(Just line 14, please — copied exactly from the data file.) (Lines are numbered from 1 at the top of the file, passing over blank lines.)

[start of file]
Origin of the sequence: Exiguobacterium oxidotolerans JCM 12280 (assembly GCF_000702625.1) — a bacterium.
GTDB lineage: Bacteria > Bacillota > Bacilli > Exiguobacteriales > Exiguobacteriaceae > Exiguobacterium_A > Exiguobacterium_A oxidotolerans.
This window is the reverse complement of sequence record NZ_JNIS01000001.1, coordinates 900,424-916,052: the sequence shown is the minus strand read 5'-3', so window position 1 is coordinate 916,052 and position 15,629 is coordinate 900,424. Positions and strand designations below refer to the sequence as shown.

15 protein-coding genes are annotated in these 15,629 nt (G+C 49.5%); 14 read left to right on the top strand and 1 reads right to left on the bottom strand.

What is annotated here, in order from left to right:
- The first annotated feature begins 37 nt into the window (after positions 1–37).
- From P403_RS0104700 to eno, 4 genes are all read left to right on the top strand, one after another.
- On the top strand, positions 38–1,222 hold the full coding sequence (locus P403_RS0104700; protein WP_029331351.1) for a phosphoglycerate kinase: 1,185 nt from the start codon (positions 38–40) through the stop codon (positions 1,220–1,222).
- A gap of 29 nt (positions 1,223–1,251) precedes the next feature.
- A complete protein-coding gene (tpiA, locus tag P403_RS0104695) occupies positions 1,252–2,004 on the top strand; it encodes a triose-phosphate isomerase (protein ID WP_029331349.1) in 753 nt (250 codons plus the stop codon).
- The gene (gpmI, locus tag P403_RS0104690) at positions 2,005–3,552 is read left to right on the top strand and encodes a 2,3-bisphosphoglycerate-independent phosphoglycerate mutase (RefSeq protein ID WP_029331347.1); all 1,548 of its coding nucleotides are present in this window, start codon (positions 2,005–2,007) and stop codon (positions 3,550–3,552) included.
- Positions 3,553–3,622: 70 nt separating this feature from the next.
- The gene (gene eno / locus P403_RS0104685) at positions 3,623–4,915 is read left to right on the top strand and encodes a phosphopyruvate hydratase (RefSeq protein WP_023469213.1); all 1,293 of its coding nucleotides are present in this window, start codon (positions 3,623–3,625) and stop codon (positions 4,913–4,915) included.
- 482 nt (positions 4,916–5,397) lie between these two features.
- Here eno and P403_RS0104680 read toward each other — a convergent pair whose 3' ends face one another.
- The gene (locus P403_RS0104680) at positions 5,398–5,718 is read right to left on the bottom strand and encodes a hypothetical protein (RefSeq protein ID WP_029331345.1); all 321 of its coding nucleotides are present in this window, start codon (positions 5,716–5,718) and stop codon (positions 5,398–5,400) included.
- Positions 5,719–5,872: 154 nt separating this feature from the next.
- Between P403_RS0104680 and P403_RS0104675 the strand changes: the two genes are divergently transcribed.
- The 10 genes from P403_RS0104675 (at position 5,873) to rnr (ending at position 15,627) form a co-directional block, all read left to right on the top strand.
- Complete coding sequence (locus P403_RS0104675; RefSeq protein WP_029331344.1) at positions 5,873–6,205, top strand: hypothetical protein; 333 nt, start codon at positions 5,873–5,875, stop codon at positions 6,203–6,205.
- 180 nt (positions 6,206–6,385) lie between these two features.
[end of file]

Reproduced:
- 482 nt (positions 4,916–5,397) lie between these two features.